Louis Zoellar Bickett: Wrapped and Waxed
Louis Zoellar Bickett (1950–2017) was known for his rigorous practice of collecting and cataloging items from his daily life to form a vast archive whose purpose was to chronicle life in real time. Accumulated photographs, receipts, articles of clothing, books, toys, furniture, and bodily fluids were preserved, tagged, and situated throughout Bickett’s home and studio. They collectively formed a portrait of the artist and his consistent subjects—religion, sexuality, family, place, and time. As he stated, “Life is a meaningless series of events that lead to the grave. The charge of civilization is to live as if that was not true.”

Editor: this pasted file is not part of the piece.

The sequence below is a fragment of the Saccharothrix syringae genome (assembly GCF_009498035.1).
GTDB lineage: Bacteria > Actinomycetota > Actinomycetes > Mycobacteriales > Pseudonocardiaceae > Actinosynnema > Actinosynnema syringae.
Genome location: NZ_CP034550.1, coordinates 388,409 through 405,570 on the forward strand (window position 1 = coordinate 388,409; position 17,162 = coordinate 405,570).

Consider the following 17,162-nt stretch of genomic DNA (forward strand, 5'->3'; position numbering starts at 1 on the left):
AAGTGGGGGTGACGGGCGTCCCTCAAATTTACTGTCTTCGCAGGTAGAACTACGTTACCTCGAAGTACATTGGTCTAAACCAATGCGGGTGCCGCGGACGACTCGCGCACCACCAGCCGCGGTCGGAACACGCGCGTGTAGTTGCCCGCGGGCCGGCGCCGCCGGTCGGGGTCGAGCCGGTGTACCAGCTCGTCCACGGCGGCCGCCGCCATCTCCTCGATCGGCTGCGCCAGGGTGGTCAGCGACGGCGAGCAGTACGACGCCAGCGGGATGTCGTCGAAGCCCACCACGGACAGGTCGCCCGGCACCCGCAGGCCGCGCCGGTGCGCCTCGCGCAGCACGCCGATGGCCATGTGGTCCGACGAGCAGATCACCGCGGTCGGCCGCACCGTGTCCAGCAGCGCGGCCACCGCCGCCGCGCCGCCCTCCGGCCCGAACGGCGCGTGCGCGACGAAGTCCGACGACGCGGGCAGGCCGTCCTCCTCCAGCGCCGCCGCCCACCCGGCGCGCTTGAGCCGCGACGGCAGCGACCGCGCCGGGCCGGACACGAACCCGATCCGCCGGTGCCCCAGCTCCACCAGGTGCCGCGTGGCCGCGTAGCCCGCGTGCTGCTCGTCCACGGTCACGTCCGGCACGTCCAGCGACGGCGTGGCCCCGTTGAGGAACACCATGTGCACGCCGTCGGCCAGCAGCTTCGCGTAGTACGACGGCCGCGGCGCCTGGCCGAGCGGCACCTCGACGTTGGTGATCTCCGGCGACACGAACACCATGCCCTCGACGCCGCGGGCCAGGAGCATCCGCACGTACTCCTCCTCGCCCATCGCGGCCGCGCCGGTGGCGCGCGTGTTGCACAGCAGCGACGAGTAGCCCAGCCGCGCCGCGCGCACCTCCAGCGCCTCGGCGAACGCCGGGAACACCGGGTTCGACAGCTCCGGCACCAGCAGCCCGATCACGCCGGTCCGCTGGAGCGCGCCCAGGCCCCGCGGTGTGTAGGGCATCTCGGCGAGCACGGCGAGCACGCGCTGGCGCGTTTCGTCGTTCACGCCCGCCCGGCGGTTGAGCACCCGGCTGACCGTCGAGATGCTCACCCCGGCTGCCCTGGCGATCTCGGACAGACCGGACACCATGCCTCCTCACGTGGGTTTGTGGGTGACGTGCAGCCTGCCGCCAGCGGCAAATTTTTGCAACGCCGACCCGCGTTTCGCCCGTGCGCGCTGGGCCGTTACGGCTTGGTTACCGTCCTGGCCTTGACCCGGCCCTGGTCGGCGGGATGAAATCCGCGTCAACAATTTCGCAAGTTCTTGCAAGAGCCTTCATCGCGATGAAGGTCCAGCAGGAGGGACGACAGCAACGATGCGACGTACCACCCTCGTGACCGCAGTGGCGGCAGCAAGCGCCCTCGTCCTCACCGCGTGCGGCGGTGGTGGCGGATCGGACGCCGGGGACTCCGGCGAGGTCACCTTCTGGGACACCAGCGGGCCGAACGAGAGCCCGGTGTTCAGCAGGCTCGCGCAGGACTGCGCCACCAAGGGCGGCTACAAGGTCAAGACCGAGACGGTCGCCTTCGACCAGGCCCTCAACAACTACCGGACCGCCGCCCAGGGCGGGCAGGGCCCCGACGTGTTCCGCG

This modest exhibition features a series of wrapped and waxed objects that were recently donated or are promised gifts to the Museum by David R. Hanlon and Linda Schwartz. Both were long-standing supporters and collaborators with Bickett throughout his career. These works—shrouded in fabric and painted, or sealed in red wax—are simultaneously elegant, eccentric, and mournful.
Bickett’s art has been exhibited in galleries and museums, including Institute 193 and the Lexington Art League in Lexington; the Speed Art Museum, Hite Art Institute at the University of Louisville, and Zephyr Gallery in Louisville, Kentucky; and Galerie Eugen Lendl in Graz, Austria.